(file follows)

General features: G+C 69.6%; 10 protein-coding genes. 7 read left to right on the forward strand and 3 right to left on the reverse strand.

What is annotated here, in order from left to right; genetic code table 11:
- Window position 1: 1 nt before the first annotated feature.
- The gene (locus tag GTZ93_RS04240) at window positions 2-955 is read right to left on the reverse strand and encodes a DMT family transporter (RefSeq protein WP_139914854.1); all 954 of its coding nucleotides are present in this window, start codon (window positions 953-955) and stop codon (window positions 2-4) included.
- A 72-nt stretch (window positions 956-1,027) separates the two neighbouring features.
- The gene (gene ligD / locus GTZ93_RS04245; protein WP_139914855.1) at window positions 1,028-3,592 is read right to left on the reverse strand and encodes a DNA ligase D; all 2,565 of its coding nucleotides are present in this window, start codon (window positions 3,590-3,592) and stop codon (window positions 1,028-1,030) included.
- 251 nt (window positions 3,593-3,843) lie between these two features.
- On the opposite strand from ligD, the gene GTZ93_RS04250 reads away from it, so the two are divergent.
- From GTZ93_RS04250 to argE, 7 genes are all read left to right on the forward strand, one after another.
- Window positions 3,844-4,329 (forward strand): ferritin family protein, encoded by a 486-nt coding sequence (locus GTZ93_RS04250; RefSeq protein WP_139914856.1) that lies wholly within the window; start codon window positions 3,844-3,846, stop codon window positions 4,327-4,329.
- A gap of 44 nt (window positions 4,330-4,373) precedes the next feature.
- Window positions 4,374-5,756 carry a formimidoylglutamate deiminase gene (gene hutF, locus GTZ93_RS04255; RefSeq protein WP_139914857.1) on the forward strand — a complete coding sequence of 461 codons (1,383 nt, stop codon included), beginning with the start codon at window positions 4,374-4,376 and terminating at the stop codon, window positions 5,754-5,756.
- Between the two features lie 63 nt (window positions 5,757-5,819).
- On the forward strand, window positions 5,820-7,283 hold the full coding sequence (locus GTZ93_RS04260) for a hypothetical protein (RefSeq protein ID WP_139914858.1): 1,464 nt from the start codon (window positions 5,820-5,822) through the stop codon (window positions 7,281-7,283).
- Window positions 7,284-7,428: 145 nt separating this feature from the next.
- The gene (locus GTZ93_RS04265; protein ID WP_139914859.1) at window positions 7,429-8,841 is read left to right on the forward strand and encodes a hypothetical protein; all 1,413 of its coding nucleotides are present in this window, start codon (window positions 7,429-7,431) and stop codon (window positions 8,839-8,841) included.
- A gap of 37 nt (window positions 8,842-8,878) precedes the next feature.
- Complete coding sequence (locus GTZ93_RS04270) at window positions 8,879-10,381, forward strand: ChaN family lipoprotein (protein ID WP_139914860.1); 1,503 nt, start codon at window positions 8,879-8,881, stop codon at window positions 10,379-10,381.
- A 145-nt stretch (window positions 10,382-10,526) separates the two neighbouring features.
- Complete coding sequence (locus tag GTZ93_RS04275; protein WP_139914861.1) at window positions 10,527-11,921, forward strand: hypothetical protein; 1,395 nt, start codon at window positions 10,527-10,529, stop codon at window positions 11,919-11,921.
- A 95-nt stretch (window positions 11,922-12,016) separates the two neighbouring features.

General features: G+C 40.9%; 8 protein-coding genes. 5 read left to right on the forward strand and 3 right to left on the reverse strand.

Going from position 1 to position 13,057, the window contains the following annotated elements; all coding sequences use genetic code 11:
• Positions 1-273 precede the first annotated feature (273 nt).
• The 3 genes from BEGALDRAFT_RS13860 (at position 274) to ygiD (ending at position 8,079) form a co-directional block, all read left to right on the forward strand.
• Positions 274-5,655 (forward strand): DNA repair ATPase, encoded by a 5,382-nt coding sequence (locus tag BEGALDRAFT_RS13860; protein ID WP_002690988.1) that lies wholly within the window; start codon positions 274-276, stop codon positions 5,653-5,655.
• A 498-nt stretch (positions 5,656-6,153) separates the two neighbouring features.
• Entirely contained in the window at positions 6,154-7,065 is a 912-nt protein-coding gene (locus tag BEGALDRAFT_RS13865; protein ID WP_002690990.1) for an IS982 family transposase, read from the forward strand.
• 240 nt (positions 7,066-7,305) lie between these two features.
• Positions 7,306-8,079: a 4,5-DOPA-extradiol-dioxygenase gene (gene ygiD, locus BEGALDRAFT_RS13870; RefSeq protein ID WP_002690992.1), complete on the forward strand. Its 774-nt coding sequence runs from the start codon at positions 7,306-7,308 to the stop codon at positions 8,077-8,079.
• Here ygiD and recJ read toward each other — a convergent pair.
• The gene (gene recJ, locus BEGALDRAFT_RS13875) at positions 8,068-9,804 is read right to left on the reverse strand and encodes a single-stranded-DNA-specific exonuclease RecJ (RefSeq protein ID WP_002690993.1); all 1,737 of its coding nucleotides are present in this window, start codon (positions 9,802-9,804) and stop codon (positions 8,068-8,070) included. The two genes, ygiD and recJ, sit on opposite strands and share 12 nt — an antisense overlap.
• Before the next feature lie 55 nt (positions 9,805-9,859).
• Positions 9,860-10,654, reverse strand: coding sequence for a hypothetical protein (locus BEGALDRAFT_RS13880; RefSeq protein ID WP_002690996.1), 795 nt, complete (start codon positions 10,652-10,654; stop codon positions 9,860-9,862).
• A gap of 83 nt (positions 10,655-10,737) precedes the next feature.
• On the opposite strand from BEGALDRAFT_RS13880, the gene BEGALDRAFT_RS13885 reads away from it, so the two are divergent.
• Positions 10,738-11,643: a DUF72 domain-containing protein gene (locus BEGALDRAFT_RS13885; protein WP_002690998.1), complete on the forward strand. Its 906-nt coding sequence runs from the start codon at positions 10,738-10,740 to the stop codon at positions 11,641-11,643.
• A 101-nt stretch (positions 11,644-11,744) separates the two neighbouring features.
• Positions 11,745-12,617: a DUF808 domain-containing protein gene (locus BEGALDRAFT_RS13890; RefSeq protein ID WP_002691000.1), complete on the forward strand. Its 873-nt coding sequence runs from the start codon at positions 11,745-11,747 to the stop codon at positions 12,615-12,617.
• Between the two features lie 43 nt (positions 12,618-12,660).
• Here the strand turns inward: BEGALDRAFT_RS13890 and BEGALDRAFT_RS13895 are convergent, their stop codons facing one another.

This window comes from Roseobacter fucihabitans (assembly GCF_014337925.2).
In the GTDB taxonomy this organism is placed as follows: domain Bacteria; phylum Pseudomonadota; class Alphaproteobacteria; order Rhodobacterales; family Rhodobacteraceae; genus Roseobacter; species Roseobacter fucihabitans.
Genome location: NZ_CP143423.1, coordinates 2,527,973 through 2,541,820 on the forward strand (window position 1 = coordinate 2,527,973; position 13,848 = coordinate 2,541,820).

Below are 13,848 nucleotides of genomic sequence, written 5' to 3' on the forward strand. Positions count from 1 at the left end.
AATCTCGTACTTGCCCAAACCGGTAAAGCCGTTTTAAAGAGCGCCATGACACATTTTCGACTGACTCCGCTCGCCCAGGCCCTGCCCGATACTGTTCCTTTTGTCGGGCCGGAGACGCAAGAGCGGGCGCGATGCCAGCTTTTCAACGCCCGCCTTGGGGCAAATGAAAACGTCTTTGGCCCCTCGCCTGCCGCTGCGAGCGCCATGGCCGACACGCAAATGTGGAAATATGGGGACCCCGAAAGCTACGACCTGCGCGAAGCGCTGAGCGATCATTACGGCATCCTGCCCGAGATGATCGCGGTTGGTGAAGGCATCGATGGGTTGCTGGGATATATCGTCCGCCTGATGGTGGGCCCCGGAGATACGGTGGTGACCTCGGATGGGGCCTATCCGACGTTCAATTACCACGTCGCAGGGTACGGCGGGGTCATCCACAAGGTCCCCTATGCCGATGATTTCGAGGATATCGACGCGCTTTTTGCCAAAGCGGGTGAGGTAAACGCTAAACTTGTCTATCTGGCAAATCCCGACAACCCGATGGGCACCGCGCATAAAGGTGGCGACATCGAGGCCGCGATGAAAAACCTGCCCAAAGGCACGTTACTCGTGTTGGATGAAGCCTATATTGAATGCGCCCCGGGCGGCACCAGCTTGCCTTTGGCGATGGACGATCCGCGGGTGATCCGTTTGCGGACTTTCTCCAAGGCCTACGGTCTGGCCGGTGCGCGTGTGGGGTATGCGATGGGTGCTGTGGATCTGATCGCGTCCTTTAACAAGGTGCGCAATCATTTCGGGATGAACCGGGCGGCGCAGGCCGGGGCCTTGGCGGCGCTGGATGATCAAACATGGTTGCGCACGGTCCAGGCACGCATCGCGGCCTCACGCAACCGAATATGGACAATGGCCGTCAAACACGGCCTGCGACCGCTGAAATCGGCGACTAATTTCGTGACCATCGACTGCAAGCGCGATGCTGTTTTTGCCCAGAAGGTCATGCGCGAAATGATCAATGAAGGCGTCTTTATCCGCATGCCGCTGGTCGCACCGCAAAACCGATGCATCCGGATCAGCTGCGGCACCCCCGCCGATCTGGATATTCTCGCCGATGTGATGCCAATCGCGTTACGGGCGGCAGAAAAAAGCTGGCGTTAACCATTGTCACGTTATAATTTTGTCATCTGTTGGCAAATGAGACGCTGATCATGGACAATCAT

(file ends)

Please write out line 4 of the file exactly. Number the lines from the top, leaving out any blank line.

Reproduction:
- The gene (locus tag GTZ93_RS04240) at window positions 2-955 is read right to left on the reverse strand and encodes a DMT family transporter (RefSeq protein WP_139914854.1); all 954 of its coding nucleotides are present in this window, start codon (window positions 953-955) and stop codon (window positions 2-4) included.